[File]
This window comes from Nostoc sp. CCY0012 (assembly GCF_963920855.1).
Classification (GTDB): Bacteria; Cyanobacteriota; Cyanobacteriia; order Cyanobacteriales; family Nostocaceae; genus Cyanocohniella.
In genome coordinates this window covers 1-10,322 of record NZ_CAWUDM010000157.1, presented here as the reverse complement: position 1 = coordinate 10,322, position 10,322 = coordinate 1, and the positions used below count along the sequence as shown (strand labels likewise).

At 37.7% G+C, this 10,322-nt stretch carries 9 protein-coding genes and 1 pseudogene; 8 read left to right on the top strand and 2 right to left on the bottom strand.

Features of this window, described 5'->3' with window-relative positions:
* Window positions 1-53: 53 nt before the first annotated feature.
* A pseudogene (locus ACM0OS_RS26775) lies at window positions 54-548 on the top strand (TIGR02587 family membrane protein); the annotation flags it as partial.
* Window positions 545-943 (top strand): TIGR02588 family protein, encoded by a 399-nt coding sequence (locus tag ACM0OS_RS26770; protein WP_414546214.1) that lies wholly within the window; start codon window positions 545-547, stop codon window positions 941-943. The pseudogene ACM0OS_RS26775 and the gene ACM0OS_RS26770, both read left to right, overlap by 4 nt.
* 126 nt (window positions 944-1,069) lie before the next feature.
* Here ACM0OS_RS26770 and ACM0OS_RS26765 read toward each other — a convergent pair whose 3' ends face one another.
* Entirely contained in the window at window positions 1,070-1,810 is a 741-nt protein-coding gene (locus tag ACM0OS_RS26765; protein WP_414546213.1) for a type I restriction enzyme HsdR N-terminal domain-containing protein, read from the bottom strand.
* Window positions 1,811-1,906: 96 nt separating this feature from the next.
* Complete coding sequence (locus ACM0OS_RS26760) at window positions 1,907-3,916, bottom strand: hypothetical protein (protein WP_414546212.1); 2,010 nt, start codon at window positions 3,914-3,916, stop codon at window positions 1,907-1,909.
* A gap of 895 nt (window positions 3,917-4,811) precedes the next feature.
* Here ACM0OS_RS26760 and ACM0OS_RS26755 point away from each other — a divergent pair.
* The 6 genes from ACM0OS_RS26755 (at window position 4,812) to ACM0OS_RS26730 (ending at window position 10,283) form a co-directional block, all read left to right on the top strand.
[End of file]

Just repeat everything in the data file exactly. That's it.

This window comes from Nostoc sp. CCY0012 (assembly GCF_963920855.1).
Classification (GTDB): Bacteria; Cyanobacteriota; Cyanobacteriia; order Cyanobacteriales; family Nostocaceae; genus Cyanocohniella.
In genome coordinates this window covers 1-10,322 of record NZ_CAWUDM010000157.1, presented here as the reverse complement: position 1 = coordinate 10,322, position 10,322 = coordinate 1, and the positions used below count along the sequence as shown (strand labels likewise).

At 37.7% G+C, this 10,322-nt stretch carries 9 protein-coding genes and 1 pseudogene; 8 read left to right on the top strand and 2 right to left on the bottom strand.

Features of this window, described 5'->3' with window-relative positions:
* Window positions 1-53: 53 nt before the first annotated feature.
* A pseudogene (locus ACM0OS_RS26775) lies at window positions 54-548 on the top strand (TIGR02587 family membrane protein); the annotation flags it as partial.
* Window positions 545-943 (top strand): TIGR02588 family protein, encoded by a 399-nt coding sequence (locus tag ACM0OS_RS26770; protein WP_414546214.1) that lies wholly within the window; start codon window positions 545-547, stop codon window positions 941-943. The pseudogene ACM0OS_RS26775 and the gene ACM0OS_RS26770, both read left to right, overlap by 4 nt.
* 126 nt (window positions 944-1,069) lie before the next feature.
* Here ACM0OS_RS26770 and ACM0OS_RS26765 read toward each other — a convergent pair whose 3' ends face one another.
* Entirely contained in the window at window positions 1,070-1,810 is a 741-nt protein-coding gene (locus tag ACM0OS_RS26765; protein WP_414546213.1) for a type I restriction enzyme HsdR N-terminal domain-containing protein, read from the bottom strand.
* Window positions 1,811-1,906: 96 nt separating this feature from the next.
* Complete coding sequence (locus ACM0OS_RS26760) at window positions 1,907-3,916, bottom strand: hypothetical protein (protein WP_414546212.1); 2,010 nt, start codon at window positions 3,914-3,916, stop codon at window positions 1,907-1,909.
* A gap of 895 nt (window positions 3,917-4,811) precedes the next feature.
* Here ACM0OS_RS26760 and ACM0OS_RS26755 point away from each other — a divergent pair.
* The 6 genes from ACM0OS_RS26755 (at window position 4,812) to ACM0OS_RS26730 (ending at window position 10,283) form a co-directional block, all read left to right on the top strand.